A day after families across the country put 351 ghosts to rest—one for each person who died in a Phnom Penh stampede last week—Prime Minister Hun Sen yesterday said no officials would be forced to resign over the disaster.
Declaring the government’s weeklong investigation into the deaths officially over, the premier revealed that Kong Sam Ol, Royal Palace minister and head of the government’s events planning committee, had offered to resign but was rebuffed last week.
“His Excellency Kong Sam Ol had prepared and handed me his resignation letter in the evening from his position as chairman” of the events planning committee, Mr Hun Sen said. “I did not accept it.”
“Nobody should be blamed for an unexpected stampede,” he said.
The decision effectively rejected calls from opposition parties and NGOs for the government to hold those responsible for security at the festival to account. Both groups decried the premier’s decree yesterday and continued their call for a new, independent inquiry into the event.
Taking aim at those critics, Mr Hun Sen told them to remember the 2001 terrorist attacks on the US, after which he said no US officials lost their jobs for failing to prevent the attacks.
“Did the president and the Bush administration resign after the Sept 11 attacks?” he premier asked during the inauguration of the Social Affairs Ministry’s new headquarters yesterday. “Did the mayor of New York city or Defense Secretary Donald Rumsfeld resign from their positions?”
Police officials throughout the week conceded that a number of shortfalls in handling crowds that flooded Koh Pich island on Nov 22 for the last day of the Water Festival, including a lack of police and under-trained officers.
Festivalgoers headed in opposite directions ran into each other over a narrow bridge connecting the island to the mainland, creating a mass of thousands that finally could not move and set the scene for a fatal stampede that finally broke out at about 9:30 pm.
Like those officials, however, Mr Hun Sen painted the scene as an ultimately unpredictable, almost natural disaster.
“We did not expect that people could fatally collide with each other like motorbikes and cars,” he said. “If anybody expected it and had told us, and we ignored it, I as prime minister would ask all the ministers to resign.”
The premier insisted, however, that no such resignations would come.
At a news conference at the Council of Ministers yesterday afternoon, Cabinet Minister Sok An brought an official end to the three committees the government set up in the immediate wake of the disaster to investigate its cause, identify all victims and examine the bodies of the dead.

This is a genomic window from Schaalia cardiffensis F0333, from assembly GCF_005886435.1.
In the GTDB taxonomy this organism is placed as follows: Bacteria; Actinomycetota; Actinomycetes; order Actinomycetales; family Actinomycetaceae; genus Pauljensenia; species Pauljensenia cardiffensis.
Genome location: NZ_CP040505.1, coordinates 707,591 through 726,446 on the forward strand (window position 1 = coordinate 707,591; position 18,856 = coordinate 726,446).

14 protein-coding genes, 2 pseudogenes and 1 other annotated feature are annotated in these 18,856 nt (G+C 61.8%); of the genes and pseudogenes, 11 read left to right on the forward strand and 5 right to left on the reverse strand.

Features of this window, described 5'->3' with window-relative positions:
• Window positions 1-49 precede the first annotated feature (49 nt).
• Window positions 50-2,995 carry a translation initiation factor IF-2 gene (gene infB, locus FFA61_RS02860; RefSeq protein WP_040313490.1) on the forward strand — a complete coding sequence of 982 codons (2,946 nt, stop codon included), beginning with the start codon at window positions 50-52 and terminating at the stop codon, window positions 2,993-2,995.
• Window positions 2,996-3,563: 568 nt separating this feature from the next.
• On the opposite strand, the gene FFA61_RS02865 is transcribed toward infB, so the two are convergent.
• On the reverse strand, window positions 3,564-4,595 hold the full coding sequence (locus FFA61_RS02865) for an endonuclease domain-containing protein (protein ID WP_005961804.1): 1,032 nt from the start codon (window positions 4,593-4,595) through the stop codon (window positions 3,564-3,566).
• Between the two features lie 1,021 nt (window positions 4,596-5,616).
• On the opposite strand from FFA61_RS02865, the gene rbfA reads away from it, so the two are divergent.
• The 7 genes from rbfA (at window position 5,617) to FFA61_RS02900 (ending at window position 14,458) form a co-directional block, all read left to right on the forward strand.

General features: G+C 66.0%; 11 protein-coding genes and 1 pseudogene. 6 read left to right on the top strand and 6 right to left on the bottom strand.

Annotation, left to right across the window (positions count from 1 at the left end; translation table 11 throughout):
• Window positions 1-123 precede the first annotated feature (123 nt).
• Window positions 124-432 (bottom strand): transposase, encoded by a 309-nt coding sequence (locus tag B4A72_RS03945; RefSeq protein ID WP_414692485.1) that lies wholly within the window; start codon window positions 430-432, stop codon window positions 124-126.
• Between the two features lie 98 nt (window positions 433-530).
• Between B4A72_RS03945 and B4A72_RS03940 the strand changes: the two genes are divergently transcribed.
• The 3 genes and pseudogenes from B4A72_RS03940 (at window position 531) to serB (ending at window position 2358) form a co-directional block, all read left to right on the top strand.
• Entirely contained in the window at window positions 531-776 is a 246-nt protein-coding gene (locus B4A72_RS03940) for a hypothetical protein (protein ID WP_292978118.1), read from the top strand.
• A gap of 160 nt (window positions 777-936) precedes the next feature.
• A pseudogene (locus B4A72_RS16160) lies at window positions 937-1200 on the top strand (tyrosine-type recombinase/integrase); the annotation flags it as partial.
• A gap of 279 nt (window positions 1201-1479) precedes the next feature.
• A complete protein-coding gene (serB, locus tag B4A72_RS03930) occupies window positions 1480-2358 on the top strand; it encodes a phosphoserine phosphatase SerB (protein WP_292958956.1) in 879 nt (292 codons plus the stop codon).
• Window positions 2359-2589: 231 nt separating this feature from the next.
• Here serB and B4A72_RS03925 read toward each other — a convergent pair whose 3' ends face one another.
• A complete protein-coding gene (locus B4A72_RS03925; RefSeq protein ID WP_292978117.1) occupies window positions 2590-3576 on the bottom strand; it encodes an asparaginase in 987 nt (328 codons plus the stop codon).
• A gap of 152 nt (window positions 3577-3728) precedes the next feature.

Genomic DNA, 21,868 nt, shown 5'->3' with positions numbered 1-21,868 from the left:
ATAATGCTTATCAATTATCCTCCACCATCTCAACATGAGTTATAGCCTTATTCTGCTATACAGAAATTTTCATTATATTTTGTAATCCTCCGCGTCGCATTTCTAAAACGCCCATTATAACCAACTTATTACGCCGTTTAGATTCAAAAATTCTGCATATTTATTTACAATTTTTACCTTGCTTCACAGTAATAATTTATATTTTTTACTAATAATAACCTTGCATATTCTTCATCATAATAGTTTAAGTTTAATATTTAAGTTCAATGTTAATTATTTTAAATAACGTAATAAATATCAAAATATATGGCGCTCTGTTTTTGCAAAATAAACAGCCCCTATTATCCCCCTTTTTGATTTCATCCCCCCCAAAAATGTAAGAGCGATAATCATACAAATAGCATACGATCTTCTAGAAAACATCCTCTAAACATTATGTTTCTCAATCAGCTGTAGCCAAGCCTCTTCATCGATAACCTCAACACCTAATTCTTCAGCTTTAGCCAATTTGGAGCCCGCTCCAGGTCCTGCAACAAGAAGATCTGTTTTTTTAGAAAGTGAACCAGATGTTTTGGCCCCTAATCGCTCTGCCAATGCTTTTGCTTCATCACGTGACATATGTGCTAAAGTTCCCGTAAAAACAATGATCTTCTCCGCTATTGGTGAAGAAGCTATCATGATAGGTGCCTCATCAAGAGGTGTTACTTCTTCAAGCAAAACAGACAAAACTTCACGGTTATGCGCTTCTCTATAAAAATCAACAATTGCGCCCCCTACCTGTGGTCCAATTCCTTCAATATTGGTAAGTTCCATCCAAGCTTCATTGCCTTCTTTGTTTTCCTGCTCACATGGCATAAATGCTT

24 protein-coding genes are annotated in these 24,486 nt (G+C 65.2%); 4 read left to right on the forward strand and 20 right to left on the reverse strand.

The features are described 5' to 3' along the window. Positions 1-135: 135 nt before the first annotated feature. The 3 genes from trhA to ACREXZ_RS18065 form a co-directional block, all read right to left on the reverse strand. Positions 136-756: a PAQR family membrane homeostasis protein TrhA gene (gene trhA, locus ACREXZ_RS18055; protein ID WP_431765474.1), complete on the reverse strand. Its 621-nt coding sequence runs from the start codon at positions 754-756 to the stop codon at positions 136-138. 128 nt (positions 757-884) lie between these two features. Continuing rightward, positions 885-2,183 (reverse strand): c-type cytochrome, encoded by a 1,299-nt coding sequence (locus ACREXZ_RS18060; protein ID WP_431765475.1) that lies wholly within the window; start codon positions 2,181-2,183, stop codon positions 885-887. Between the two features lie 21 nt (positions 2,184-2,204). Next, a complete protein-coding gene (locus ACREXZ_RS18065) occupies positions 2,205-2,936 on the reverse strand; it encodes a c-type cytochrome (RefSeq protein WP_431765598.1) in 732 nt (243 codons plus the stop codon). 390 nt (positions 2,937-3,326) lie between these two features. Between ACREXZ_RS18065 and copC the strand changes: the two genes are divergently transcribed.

Interior Ministry Secretary of State Prum Sokha, who headed the investigation into the cause of the stampede, said his committee concluded that the rush was triggered by people stuck in the crowd who began yelling that the bridge was collapsing.
That backed up the committee’s preliminary findings last week that the crowd panicked when the suspension ridge began swaying.
Health Minister Mam Bun Heng, who oversaw the government’s examination of the dead, also dismissed claims that the stampede started when frayed wiring on the bridge began electrocuting people.
According to numerous witness accounts, however, the bridge’s rails started giving off electric shocks once police started hosing the crowd with water.
Mr Sok An called the failure to foresee how events would unfold that night “the weakness of the government.”
Opposition lawmakers, human rights workers and international crowd control experts have said the government’s focus on what triggered the stampede missed the point—that the 351 deaths were a failure of planning.
“This is the responsibility of the people who planned the event,” said SRP lawmaker Yim Sovann, whose party has called for the suspension of Phnom Penh governor Kep Chuktema and police chief Touch Naruth.
“You attract more than a million people to the festival, so you should have mechanisms in place to prevent something like this,” he said. “You should have consultants who can tell you what to expect.”
With all the money that has come pouring in for the victims, including donations from the government, Royal Family and the company that operates the bridge, the prime minister said families were now entitled to claim nearly $13,000 for every death. He said the hundreds of others injured in the stampede were also in line for free ongoing medial care.
At the same time, he said the government would soon allow the Overseas Cambodian Investment Commission—the private firm behind Koh Pich island’s development—to reopen the bridge.
The SRP’s Mr Sovann, meanwhile, said the party would continue pressing for an independent inquiry of the events and call on officials to stand for questions at the National Assembly.
“We have to struggle for justice,” he said. “Otherwise, the culture of impunity will continue.”